Mathematics Research

Before I ever finished my undergraduate work in Mathematics I had already twice won the Nobell Prize for Getting By In Mathematics (1993,1994).* Both of these awards came to me while I was in my Junior year when I was studying Differiential Geometry. While studying DG, I finally realized just how unsuited I am for intense mathematical research. Though I accepted this with dignity, I refused to believe that four years of undergraduate math didn't qualify me to create at least a couple of nifty theorems. I admit the ones I have formulated function more towards the study of the study of mathematics, rather than mathematics per se, but nevertheless I adamantly adhere to their validity and usefulness. I present here the theorems for which I was awarded the Nobel Prize in 1993.

For the more conservative mathematician, I recommend the Francis 1-2-3 Theorem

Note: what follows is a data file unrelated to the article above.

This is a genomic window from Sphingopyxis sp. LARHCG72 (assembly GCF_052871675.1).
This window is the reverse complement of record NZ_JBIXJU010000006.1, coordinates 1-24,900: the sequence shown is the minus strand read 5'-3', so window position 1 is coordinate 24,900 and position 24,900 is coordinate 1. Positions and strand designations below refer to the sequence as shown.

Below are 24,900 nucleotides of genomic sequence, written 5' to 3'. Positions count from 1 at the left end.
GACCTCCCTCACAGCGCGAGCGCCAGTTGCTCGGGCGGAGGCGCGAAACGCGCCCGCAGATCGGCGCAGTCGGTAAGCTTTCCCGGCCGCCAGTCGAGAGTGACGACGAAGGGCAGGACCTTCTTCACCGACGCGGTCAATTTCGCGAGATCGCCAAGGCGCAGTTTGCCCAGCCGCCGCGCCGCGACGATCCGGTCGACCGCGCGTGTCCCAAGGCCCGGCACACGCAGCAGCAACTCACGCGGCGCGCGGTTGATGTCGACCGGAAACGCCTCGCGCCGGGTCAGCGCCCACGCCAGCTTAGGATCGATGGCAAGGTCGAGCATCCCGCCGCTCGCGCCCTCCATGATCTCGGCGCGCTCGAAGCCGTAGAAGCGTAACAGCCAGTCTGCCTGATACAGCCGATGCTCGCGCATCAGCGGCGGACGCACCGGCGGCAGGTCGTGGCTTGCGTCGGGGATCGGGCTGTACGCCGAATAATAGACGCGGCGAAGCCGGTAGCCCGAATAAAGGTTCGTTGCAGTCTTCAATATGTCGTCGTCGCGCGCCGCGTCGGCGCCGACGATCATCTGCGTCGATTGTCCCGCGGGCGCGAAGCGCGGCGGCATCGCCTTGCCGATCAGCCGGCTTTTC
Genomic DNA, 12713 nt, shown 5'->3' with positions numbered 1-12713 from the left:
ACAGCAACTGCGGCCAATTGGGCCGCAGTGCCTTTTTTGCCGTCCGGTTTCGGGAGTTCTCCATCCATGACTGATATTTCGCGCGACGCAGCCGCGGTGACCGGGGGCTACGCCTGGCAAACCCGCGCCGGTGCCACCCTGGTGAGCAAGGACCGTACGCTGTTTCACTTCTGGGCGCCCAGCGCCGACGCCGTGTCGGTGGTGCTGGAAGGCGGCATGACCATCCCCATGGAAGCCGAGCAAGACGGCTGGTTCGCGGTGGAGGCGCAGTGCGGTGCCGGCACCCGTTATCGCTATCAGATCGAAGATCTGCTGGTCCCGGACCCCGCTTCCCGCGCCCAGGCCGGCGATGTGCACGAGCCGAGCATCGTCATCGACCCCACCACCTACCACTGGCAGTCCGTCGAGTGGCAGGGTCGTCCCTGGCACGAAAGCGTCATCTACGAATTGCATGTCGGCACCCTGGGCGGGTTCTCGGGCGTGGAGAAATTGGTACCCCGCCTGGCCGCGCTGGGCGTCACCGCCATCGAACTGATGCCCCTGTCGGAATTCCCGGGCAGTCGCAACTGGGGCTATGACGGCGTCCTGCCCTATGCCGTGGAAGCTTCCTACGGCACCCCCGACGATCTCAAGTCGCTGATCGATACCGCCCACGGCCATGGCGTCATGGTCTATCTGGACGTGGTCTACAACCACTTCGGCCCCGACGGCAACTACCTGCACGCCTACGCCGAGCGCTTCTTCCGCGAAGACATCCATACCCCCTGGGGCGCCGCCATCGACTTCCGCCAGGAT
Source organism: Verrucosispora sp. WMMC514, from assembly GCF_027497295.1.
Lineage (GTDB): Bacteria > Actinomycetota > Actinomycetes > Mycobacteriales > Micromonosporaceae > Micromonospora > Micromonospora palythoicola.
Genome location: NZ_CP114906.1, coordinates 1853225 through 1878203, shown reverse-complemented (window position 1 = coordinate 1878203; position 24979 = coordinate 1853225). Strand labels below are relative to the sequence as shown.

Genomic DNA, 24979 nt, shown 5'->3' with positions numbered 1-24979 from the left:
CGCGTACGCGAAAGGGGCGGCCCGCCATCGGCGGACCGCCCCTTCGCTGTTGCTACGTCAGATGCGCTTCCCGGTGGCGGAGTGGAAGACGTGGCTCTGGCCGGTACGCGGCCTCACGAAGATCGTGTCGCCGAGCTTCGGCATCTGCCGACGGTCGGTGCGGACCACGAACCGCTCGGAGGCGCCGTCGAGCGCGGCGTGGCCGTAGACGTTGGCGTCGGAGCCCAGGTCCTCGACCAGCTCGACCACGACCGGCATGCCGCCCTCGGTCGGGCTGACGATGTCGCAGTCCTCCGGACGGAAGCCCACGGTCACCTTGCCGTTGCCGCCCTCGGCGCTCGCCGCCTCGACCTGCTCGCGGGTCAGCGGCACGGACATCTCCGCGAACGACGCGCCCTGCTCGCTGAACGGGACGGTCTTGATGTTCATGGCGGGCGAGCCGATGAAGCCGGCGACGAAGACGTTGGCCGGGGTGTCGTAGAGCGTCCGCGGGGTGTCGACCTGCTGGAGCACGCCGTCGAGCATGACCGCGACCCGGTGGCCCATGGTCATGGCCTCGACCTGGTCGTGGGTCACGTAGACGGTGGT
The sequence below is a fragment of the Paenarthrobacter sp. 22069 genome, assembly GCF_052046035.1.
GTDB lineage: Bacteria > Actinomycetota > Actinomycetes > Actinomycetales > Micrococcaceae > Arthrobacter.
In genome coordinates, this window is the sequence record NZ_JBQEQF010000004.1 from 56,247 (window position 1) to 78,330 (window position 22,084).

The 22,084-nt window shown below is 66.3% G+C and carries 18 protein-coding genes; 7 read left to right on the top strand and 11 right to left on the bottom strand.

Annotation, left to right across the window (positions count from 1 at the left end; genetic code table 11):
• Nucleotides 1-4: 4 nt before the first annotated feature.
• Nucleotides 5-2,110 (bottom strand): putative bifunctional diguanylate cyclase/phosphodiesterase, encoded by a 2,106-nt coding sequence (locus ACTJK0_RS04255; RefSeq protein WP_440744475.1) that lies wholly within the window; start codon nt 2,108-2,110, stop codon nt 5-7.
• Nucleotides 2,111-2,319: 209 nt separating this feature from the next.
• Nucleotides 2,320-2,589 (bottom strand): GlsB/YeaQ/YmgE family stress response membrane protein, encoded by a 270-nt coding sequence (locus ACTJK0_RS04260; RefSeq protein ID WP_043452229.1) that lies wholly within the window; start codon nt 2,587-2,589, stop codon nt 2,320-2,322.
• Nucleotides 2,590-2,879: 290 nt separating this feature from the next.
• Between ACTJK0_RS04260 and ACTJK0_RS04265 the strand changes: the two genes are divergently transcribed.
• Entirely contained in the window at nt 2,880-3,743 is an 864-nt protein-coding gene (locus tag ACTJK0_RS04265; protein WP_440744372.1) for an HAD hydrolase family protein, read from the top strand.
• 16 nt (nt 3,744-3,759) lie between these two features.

Mathematics History

Below is a form which (through the magic of javascript) allows you to see a biography of a specific historical mathematicians (my peers). This form makes a basic search of the McTutor Archive by last names of mathematicians. If this search doesn't find the mathematician you want, link directly to the McTutor Archive for a complete listing.

Enter last name here

*DISCLAIMER: This, of course, is the Buddy Nobell prize, sadly too often mistaken with this other upstart organization that I guess some people follow. I give them the common courtesy of linking to their site, though they have yet to return the kindness.